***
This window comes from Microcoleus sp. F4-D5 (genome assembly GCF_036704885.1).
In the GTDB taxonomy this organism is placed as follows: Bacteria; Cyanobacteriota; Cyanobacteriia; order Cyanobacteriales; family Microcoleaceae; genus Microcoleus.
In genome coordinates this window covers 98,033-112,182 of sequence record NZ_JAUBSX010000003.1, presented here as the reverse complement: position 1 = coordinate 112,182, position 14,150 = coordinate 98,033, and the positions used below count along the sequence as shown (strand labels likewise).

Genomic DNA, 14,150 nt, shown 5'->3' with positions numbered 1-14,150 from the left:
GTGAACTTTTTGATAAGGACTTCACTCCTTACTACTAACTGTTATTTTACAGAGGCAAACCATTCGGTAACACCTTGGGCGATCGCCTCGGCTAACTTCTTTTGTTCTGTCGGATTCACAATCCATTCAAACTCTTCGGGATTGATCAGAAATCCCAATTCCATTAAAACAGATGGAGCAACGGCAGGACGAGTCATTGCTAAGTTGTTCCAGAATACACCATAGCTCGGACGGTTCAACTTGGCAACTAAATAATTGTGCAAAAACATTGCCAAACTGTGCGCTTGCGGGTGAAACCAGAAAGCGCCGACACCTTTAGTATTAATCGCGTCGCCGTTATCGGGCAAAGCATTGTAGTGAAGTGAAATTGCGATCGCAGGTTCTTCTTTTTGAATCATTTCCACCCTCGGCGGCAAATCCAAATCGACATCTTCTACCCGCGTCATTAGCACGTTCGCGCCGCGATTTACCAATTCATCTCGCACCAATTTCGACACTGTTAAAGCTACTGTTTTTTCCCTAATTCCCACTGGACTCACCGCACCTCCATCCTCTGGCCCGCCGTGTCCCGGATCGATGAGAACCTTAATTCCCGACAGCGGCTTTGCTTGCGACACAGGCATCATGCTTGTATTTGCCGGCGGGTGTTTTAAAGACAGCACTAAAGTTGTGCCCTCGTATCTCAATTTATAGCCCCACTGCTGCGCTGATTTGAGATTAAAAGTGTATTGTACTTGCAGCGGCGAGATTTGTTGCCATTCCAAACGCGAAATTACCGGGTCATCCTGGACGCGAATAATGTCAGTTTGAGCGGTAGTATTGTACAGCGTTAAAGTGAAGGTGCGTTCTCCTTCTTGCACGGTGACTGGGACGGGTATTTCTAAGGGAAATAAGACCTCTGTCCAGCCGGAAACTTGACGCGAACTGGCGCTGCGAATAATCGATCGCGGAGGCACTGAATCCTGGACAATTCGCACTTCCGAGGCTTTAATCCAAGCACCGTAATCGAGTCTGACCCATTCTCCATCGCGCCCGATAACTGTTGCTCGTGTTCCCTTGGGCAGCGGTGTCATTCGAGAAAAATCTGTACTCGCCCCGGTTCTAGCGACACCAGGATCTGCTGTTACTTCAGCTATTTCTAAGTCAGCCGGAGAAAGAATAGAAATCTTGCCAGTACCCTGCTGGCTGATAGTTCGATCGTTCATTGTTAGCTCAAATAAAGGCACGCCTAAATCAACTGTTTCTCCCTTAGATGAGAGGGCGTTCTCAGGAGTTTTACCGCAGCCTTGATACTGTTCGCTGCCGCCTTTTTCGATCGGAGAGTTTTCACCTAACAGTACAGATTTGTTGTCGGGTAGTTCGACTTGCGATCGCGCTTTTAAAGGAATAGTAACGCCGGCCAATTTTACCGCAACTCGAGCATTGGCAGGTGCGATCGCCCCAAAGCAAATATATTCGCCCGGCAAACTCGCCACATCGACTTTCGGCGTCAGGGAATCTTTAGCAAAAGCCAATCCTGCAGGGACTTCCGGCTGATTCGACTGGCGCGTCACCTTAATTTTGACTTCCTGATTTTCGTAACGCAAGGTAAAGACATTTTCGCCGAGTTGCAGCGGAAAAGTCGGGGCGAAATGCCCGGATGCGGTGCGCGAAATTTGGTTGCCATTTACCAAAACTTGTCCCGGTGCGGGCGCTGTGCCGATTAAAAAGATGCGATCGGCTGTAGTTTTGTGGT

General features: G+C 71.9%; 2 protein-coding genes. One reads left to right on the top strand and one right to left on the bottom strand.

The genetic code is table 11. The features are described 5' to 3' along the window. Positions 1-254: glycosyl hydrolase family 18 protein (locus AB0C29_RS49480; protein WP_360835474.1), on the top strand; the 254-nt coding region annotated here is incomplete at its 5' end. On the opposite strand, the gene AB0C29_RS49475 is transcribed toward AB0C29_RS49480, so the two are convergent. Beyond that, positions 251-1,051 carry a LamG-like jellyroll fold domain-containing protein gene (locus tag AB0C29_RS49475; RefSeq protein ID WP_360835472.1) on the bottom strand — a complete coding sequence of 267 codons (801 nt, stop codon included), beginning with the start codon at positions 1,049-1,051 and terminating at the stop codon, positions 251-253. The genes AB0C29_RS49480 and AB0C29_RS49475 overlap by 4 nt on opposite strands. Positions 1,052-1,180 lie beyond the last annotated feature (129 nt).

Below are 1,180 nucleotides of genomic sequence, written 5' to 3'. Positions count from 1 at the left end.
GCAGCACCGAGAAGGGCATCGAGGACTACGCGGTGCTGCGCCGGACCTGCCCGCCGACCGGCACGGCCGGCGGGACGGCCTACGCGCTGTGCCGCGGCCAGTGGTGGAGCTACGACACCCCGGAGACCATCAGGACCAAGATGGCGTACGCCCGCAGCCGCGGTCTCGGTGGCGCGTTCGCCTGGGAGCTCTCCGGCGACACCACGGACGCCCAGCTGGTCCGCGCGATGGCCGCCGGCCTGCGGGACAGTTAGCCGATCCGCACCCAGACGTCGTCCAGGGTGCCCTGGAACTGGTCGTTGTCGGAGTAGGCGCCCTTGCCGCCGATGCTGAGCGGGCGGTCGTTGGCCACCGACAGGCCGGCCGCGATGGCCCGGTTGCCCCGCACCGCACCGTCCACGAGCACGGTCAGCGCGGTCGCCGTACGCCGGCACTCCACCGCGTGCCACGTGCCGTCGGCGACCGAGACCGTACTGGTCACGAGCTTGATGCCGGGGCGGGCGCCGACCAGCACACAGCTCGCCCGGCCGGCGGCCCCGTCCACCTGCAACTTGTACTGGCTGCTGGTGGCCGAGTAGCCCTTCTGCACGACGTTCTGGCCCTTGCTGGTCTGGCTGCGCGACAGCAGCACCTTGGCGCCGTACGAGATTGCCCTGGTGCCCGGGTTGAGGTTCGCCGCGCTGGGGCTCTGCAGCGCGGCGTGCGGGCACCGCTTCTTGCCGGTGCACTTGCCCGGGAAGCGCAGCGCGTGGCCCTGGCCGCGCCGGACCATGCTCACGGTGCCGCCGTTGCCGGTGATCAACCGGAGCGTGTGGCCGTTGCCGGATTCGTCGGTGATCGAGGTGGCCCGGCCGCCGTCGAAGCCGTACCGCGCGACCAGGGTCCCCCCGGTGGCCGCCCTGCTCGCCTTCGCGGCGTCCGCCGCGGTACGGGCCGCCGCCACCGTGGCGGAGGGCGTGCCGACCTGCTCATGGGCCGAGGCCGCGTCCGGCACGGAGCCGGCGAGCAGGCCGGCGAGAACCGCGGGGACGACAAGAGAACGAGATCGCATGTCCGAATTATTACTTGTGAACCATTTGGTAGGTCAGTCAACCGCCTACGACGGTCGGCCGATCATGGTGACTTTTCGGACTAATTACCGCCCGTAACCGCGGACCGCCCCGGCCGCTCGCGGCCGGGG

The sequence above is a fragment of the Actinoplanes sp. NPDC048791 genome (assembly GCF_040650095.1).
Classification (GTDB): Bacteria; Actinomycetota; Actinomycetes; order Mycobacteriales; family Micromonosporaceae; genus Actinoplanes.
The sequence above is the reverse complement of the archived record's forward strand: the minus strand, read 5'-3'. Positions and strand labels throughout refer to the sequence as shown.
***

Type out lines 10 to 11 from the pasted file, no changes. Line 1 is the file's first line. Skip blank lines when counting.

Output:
The sequence above is a fragment of the Actinoplanes sp. NPDC048791 genome (assembly GCF_040650095.1).
Classification (GTDB): Bacteria; Actinomycetota; Actinomycetes; order Mycobacteriales; family Micromonosporaceae; genus Actinoplanes.